Her winning time of 3:35:11 is the second fastest ever in the Two Oceans, 4:35 behind the brilliant course record set by Frith van der Merwe in 1989. The first four runners all ran faster than Zhirkova’s winning time of 2006, relegating her to the sixth on the all-time list. Zhirkova never looked like she was going to repeat her win and finished seventh in 3:49:36 – more than 13 minutes slower than last year.
“I found the wind quite helpful in the second half,” the winner said in a post-race interview. However, the down hills were difficult, she added. But she would come back to South Africa later in the year to run the Comrades.
Biktagirova, who changed nationality from Belarus to Russia in 1992, and Yadzhak both said Van der Merwe’s record can be broken. “It can definitely go,” the winner said. “Even today, if the wind hadn’t been as strong and I’d been more familiar with the course, it would have been close.”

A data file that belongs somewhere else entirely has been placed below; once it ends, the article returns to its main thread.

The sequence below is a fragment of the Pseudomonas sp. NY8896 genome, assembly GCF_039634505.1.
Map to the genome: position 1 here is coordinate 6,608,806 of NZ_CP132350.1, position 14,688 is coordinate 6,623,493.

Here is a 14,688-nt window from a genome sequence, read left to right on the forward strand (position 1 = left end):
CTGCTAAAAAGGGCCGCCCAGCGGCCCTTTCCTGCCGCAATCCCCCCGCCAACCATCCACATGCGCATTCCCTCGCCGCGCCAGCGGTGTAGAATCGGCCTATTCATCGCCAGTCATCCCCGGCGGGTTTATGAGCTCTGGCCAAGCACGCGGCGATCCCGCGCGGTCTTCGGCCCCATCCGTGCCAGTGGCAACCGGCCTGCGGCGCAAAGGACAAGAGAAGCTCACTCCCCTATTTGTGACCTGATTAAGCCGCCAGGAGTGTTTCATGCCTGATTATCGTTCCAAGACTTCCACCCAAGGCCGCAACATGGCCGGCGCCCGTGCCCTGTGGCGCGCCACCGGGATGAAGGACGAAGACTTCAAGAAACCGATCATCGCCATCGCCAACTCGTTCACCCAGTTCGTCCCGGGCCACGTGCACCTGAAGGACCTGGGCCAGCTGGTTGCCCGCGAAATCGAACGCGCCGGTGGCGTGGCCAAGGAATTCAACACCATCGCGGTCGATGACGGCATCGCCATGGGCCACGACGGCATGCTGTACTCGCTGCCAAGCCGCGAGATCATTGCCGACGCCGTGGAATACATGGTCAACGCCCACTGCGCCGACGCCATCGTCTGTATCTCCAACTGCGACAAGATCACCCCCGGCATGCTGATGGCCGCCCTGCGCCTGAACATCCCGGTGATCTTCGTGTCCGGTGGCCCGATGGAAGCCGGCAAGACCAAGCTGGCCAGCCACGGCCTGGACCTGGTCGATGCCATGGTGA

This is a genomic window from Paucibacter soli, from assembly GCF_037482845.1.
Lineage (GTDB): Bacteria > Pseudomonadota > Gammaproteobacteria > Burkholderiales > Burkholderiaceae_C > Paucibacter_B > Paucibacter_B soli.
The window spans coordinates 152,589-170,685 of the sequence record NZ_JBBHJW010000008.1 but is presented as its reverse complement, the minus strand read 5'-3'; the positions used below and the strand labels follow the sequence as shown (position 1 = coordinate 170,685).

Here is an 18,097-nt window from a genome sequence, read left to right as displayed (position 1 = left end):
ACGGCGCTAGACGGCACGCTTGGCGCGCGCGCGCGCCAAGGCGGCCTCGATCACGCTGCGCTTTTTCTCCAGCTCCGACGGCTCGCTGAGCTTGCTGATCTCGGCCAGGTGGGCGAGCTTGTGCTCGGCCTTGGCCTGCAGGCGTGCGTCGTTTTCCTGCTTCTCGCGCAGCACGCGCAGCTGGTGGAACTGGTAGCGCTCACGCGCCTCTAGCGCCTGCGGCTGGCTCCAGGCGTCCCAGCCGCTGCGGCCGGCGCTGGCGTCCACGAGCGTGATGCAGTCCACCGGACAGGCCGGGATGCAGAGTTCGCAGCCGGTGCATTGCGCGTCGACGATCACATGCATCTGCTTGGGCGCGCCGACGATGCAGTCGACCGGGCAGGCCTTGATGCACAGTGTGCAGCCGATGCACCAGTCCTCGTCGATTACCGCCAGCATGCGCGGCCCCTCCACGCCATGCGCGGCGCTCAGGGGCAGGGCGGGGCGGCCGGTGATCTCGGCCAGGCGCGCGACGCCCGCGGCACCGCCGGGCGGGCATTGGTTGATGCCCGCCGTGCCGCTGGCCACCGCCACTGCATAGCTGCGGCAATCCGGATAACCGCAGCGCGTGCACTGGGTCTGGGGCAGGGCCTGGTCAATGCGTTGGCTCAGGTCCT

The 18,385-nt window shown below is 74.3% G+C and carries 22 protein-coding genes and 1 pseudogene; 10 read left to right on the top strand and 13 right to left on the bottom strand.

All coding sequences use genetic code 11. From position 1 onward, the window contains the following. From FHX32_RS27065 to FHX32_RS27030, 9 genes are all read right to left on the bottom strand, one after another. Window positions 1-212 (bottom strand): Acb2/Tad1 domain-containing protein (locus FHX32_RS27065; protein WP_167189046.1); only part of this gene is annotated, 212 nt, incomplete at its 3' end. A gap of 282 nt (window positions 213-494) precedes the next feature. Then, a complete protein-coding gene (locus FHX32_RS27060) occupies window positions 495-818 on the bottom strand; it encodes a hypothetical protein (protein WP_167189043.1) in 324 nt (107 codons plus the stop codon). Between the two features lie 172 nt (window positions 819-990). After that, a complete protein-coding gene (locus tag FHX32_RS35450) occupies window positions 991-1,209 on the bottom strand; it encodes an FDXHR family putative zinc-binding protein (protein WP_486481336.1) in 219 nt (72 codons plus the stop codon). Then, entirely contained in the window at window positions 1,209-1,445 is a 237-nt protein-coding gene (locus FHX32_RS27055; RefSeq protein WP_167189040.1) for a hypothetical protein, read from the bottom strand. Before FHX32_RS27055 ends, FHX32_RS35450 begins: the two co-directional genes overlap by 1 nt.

She did smash Maria Bak’s veteran (master) record of 3:49:21 by more than 14 minutes.
Staicu, who last year had said she could break the record, admitted she could never get into her running and was behind the top four from the start. Her 3:40:46 was just more than 3½ minutes slower than her 2006 time, when she was third.
Farwa Mentoor, who stressed that her main aim for the year, as usual, was the Comrades, was the first South African for the second year in a row, crossing the line in ninth in 3:53:10.
In his last Two Oceans as Race Director, Chet Sainsbury (64) again could not achieve a Sainsbury medal, this time missing the 5-hour cut-off by 14:26. Nine-time Comrades winner Bruce Fordyce (51) finished almost 40 minutes later in 5:54:06.
In the accompanying half marathon Kenyan Willy Mwangi beat Enos Matalane by 20 seconds in 63:05, while Namibian Helalia Johannes defended her title successfully in 73:16 – breaking her course record of 73:35 by 19 seconds. Behind her South Africans René Kalmer (73:42) and Zintle Xiniwe (74:52) both set huge PBs.